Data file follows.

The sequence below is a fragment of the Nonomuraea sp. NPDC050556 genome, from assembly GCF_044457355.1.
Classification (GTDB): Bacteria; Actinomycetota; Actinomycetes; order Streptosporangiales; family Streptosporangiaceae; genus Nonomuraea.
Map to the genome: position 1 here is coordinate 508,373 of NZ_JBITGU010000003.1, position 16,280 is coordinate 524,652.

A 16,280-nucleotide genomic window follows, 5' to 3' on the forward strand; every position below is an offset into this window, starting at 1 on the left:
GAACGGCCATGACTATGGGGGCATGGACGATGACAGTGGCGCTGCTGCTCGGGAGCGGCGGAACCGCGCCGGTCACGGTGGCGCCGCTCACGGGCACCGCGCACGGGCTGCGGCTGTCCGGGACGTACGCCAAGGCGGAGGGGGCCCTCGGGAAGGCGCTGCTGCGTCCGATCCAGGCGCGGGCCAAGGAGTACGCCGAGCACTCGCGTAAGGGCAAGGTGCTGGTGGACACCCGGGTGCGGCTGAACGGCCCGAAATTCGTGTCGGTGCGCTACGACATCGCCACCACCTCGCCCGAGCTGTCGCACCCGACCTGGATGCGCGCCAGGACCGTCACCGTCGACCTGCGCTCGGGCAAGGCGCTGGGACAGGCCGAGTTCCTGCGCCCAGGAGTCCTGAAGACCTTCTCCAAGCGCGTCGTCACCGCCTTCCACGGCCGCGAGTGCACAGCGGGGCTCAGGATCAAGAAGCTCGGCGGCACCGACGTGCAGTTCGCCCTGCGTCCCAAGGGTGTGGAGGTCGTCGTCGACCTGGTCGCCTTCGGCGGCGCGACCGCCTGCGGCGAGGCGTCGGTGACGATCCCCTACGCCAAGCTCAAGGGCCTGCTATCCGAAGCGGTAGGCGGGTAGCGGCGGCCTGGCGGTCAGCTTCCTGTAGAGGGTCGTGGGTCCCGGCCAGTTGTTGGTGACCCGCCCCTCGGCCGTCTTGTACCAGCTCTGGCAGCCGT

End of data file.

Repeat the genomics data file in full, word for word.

The sequence below is a fragment of the Nonomuraea sp. NPDC050556 genome, from assembly GCF_044457355.1.
Classification (GTDB): Bacteria; Actinomycetota; Actinomycetes; order Streptosporangiales; family Streptosporangiaceae; genus Nonomuraea.
Map to the genome: position 1 here is coordinate 508,373 of NZ_JBITGU010000003.1, position 16,280 is coordinate 524,652.

A 16,280-nucleotide genomic window follows, 5' to 3' on the forward strand; every position below is an offset into this window, starting at 1 on the left:
GAACGGCCATGACTATGGGGGCATGGACGATGACAGTGGCGCTGCTGCTCGGGAGCGGCGGAACCGCGCCGGTCACGGTGGCGCCGCTCACGGGCACCGCGCACGGGCTGCGGCTGTCCGGGACGTACGCCAAGGCGGAGGGGGCCCTCGGGAAGGCGCTGCTGCGTCCGATCCAGGCGCGGGCCAAGGAGTACGCCGAGCACTCGCGTAAGGGCAAGGTGCTGGTGGACACCCGGGTGCGGCTGAACGGCCCGAAATTCGTGTCGGTGCGCTACGACATCGCCACCACCTCGCCCGAGCTGTCGCACCCGACCTGGATGCGCGCCAGGACCGTCACCGTCGACCTGCGCTCGGGCAAGGCGCTGGGACAGGCCGAGTTCCTGCGCCCAGGAGTCCTGAAGACCTTCTCCAAGCGCGTCGTCACCGCCTTCCACGGCCGCGAGTGCACAGCGGGGCTCAGGATCAAGAAGCTCGGCGGCACCGACGTGCAGTTCGCCCTGCGTCCCAAGGGTGTGGAGGTCGTCGTCGACCTGGTCGCCTTCGGCGGCGCGACCGCCTGCGGCGAGGCGTCGGTGACGATCCCCTACGCCAAGCTCAAGGGCCTGCTATCCGAAGCGGTAGGCGGGTAGCGGCGGCCTGGCGGTCAGCTTCCTGTAGAGGGTCGTGGGTCCCGGCCAGTTGTTGGTGACCCGCCCCTCGGCCGTCTTGTACCAGCTCTGGCAGCCGT